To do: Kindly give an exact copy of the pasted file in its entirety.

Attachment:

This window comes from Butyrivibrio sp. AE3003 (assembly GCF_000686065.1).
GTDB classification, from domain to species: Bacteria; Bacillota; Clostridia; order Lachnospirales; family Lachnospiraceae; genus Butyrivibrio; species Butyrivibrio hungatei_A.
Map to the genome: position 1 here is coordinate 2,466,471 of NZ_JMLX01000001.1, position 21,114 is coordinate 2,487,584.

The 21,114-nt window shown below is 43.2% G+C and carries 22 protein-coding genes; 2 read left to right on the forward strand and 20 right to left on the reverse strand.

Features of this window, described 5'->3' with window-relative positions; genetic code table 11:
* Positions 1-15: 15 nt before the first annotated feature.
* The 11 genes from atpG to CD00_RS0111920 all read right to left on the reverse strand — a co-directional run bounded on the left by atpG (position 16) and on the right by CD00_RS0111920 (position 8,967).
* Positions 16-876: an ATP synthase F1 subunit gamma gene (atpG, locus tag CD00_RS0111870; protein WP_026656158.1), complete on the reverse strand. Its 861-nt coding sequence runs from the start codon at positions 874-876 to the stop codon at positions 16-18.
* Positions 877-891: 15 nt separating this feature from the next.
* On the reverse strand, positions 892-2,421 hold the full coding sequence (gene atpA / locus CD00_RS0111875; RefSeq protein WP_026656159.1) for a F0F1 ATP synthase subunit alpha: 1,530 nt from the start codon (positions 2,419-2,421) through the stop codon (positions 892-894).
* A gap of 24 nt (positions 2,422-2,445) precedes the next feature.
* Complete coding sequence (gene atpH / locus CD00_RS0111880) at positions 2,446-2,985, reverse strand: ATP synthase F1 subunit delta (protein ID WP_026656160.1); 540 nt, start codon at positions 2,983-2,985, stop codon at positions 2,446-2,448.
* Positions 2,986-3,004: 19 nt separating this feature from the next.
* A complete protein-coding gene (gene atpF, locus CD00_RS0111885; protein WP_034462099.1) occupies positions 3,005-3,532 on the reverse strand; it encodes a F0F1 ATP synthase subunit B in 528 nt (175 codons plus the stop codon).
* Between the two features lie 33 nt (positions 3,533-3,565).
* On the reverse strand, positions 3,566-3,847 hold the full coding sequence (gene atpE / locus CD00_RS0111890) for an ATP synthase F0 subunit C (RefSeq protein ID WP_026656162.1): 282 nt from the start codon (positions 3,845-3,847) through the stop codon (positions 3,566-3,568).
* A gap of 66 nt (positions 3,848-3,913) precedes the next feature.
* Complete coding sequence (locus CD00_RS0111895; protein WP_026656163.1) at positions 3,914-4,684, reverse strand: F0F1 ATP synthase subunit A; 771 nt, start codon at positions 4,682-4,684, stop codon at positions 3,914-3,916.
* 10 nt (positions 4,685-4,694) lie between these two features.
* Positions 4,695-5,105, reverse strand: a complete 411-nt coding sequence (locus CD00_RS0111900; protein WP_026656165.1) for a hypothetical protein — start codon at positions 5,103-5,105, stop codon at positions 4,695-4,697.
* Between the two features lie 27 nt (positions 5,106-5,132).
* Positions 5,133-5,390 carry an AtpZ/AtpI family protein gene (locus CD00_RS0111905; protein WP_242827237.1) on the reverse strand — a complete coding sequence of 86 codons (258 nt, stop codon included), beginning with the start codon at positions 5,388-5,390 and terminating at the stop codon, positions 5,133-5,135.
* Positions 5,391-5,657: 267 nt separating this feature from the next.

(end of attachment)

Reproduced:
This window comes from Butyrivibrio sp. AE3003 (assembly GCF_000686065.1).
GTDB classification, from domain to species: Bacteria; Bacillota; Clostridia; order Lachnospirales; family Lachnospiraceae; genus Butyrivibrio; species Butyrivibrio hungatei_A.
Map to the genome: position 1 here is coordinate 2,466,471 of NZ_JMLX01000001.1, position 21,114 is coordinate 2,487,584.

The 21,114-nt window shown below is 43.2% G+C and carries 22 protein-coding genes; 2 read left to right on the forward strand and 20 right to left on the reverse strand.

Features of this window, described 5'->3' with window-relative positions; genetic code table 11:
* Positions 1-15: 15 nt before the first annotated feature.
* The 11 genes from atpG to CD00_RS0111920 all read right to left on the reverse strand — a co-directional run bounded on the left by atpG (position 16) and on the right by CD00_RS0111920 (position 8,967).
* Positions 16-876: an ATP synthase F1 subunit gamma gene (atpG, locus tag CD00_RS0111870; protein WP_026656158.1), complete on the reverse strand. Its 861-nt coding sequence runs from the start codon at positions 874-876 to the stop codon at positions 16-18.
* Positions 877-891: 15 nt separating this feature from the next.
* On the reverse strand, positions 892-2,421 hold the full coding sequence (gene atpA / locus CD00_RS0111875; RefSeq protein WP_026656159.1) for a F0F1 ATP synthase subunit alpha: 1,530 nt from the start codon (positions 2,419-2,421) through the stop codon (positions 892-894).
* A gap of 24 nt (positions 2,422-2,445) precedes the next feature.
* Complete coding sequence (gene atpH / locus CD00_RS0111880) at positions 2,446-2,985, reverse strand: ATP synthase F1 subunit delta (protein ID WP_026656160.1); 540 nt, start codon at positions 2,983-2,985, stop codon at positions 2,446-2,448.
* Positions 2,986-3,004: 19 nt separating this feature from the next.
* A complete protein-coding gene (gene atpF, locus CD00_RS0111885; protein WP_034462099.1) occupies positions 3,005-3,532 on the reverse strand; it encodes a F0F1 ATP synthase subunit B in 528 nt (175 codons plus the stop codon).
* Between the two features lie 33 nt (positions 3,533-3,565).
* On the reverse strand, positions 3,566-3,847 hold the full coding sequence (gene atpE / locus CD00_RS0111890) for an ATP synthase F0 subunit C (RefSeq protein ID WP_026656162.1): 282 nt from the start codon (positions 3,845-3,847) through the stop codon (positions 3,566-3,568).
* A gap of 66 nt (positions 3,848-3,913) precedes the next feature.
* Complete coding sequence (locus CD00_RS0111895; protein WP_026656163.1) at positions 3,914-4,684, reverse strand: F0F1 ATP synthase subunit A; 771 nt, start codon at positions 4,682-4,684, stop codon at positions 3,914-3,916.
* 10 nt (positions 4,685-4,694) lie between these two features.
* Positions 4,695-5,105, reverse strand: a complete 411-nt coding sequence (locus CD00_RS0111900; protein WP_026656165.1) for a hypothetical protein — start codon at positions 5,103-5,105, stop codon at positions 4,695-4,697.
* Between the two features lie 27 nt (positions 5,106-5,132).
* Positions 5,133-5,390 carry an AtpZ/AtpI family protein gene (locus CD00_RS0111905; protein WP_242827237.1) on the reverse strand — a complete coding sequence of 86 codons (258 nt, stop codon included), beginning with the start codon at positions 5,388-5,390 and terminating at the stop codon, positions 5,133-5,135.
* Positions 5,391-5,657: 267 nt separating this feature from the next.